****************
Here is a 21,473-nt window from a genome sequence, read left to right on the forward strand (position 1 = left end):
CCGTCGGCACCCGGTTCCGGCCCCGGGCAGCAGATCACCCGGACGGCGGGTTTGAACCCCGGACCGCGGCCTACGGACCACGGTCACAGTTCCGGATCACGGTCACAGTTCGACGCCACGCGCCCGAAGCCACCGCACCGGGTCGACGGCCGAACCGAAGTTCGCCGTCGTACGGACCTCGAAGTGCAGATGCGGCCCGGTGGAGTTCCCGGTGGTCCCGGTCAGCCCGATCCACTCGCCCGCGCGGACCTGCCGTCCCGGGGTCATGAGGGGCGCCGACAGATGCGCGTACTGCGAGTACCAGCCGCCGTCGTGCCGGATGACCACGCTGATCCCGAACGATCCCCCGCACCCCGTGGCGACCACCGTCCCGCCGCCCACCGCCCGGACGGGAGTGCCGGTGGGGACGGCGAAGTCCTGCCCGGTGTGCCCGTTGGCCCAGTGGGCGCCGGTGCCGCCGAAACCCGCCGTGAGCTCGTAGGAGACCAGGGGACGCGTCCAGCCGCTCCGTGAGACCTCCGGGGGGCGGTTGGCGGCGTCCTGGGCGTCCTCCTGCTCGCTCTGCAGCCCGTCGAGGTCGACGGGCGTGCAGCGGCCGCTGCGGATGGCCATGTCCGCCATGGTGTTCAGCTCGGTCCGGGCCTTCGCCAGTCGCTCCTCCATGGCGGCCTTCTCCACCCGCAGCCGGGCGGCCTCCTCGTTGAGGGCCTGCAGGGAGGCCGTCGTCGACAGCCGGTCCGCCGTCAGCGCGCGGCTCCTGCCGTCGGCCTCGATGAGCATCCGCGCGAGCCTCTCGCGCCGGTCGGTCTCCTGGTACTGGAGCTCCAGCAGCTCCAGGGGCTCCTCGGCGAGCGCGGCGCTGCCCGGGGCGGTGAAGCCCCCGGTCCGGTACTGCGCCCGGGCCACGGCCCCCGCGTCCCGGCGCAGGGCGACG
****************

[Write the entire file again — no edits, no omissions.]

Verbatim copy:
Here is a 21,473-nt window from a genome sequence, read left to right on the forward strand (position 1 = left end):
CCGTCGGCACCCGGTTCCGGCCCCGGGCAGCAGATCACCCGGACGGCGGGTTTGAACCCCGGACCGCGGCCTACGGACCACGGTCACAGTTCCGGATCACGGTCACAGTTCGACGCCACGCGCCCGAAGCCACCGCACCGGGTCGACGGCCGAACCGAAGTTCGCCGTCGTACGGACCTCGAAGTGCAGATGCGGCCCGGTGGAGTTCCCGGTGGTCCCGGTCAGCCCGATCCACTCGCCCGCGCGGACCTGCCGTCCCGGGGTCATGAGGGGCGCCGACAGATGCGCGTACTGCGAGTACCAGCCGCCGTCGTGCCGGATGACCACGCTGATCCCGAACGATCCCCCGCACCCCGTGGCGACCACCGTCCCGCCGCCCACCGCCCGGACGGGAGTGCCGGTGGGGACGGCGAAGTCCTGCCCGGTGTGCCCGTTGGCCCAGTGGGCGCCGGTGCCGCCGAAACCCGCCGTGAGCTCGTAGGAGACCAGGGGACGCGTCCAGCCGCTCCGTGAGACCTCCGGGGGGCGGTTGGCGGCGTCCTGGGCGTCCTCCTGCTCGCTCTGCAGCCCGTCGAGGTCGACGGGCGTGCAGCGGCCGCTGCGGATGGCCATGTCCGCCATGGTGTTCAGCTCGGTCCGGGCCTTCGCCAGTCGCTCCTCCATGGCGGCCTTCTCCACCCGCAGCCGGGCGGCCTCCTCGTTGAGGGCCTGCAGGGAGGCCGTCGTCGACAGCCGGTCCGCCGTCAGCGCGCGGCTCCTGCCGTCGGCCTCGATGAGCATCCGCGCGAGCCTCTCGCGCCGGTCGGTCTCCTGGTACTGGAGCTCCAGCAGCTCCAGGGGCTCCTCGGCGAGCGCGGCGCTGCCCGGGGCGGTGAAGCCCCCGGTCCGGTACTGCGCCCGGGCCACGGCCCCCGCGTCCCGGCGCAGGGCGACG